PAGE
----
Notes

Abbreviations

ADH: 

Atypical ductal hyperplasia

BI-RADS: 

Breast Imaging Reporting and Data System

BRCA: 

Breast cancer gene

Da: 

Dalton

DCIS: 

Ductal carcinoma in situ

EGF: 

Epidermal growth factor

ER: 

Estrogen receptor

FLC: 

Ferritin light chain

HNP: 

Human neutrophil peptides

IBC: 

Invasive breast carcinoma

IHC: 

Immunohistochemistry

IMAC: 

Immobilized metal affinity capture

kDa: 

Kilodaltons

LMW: 

Low molecular weight

m/z

Mass to charge

MALDI: 

Matrix-assisted laser desorption ionization MS

NAF: 

Nipple aspiration fluid

PND: 

Pathological nipple discharge

PR: 

Progesterone receptor

SAX: 

Strong anion exchange (Q10)

SELDI: 

Surface-enhanced laser desorption ionization

SLN: 

Sentinel lymph node

WCX: 

Weak cation exchange (CM10)

Declarations

Acknowledgments

We would like to thank both the Wessex Medical Trust and Wessex Cancer Trust for funding this research and the women of Guernsey and Wessex for providing valuable serum samples. BZ is the 12th States of Guernsey clinical fellow on the grant held by PAT. An extra special thank you goes to Mr. Roger Allsopp for the help and enthusiasm in instigating this proteomic study. Finally, we thank Professor Ian Fentiman, Diane Allen, Dr. Nick Murray, Dr. Gary Coulton, and Professor Diana Eccles for providing support and continuing enthusiasm for our own proteomic research.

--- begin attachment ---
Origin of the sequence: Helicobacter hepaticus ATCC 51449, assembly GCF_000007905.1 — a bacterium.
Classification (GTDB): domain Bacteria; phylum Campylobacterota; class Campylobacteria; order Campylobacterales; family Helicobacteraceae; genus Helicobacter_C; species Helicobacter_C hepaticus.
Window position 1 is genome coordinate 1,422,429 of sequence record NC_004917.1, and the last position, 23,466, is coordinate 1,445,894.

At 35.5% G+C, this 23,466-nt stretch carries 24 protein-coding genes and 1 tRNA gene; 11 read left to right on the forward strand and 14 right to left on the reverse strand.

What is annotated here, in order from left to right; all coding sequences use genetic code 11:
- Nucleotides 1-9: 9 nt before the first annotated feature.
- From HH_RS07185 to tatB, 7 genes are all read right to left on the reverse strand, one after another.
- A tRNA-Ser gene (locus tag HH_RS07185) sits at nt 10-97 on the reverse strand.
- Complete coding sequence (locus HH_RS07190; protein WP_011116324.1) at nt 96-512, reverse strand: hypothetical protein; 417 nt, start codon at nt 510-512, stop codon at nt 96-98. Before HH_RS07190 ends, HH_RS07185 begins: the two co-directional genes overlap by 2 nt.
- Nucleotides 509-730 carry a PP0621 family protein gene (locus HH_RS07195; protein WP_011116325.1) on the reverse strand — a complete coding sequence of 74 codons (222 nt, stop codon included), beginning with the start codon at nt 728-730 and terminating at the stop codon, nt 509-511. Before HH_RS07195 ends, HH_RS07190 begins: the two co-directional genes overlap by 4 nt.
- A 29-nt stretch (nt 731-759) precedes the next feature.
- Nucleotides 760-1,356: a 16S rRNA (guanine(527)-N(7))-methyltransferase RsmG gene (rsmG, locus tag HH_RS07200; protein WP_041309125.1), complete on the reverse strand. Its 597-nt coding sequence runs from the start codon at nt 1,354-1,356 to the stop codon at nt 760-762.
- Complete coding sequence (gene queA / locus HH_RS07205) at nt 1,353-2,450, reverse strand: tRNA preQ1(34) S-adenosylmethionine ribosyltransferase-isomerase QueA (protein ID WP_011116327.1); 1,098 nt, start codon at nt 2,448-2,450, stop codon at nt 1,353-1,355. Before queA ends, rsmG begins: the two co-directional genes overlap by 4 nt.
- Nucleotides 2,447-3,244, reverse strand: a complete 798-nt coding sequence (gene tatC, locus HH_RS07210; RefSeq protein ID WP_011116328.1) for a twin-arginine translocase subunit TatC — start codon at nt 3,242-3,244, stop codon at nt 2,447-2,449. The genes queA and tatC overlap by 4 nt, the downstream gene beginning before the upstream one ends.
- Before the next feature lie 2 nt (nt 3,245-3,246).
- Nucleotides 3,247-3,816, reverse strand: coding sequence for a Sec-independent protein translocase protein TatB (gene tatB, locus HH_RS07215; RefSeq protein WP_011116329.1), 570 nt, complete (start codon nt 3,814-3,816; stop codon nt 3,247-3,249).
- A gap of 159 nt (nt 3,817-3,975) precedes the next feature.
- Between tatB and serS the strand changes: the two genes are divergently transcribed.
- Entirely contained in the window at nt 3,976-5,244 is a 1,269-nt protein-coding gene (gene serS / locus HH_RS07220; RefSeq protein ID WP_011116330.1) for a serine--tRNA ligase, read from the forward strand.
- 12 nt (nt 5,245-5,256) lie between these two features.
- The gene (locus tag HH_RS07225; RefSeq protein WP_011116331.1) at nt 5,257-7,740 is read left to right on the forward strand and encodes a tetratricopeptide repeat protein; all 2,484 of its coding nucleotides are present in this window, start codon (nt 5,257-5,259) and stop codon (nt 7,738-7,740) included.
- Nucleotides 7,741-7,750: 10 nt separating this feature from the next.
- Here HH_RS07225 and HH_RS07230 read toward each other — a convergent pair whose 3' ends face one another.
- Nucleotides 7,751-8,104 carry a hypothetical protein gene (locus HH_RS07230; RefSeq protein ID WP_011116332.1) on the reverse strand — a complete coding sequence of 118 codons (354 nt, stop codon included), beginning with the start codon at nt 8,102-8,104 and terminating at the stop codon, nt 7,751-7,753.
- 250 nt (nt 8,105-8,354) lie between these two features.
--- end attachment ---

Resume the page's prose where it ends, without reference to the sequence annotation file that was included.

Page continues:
Competing interests

The authors declare that they have no competing interests.

Authors’ Affiliations

(1)
Human Genetics Division, Duthie Building (MP808), School of Medicine, University of Southampton, Southampton General Hospital
(2)
School of Pharmacy and Biomedical Sciences, University of Portsmouth
(3)
Cancer Research UK Centre, Cancer Sciences Division (MP824), School of Medicine, University of Southampton, Southampton General Hospital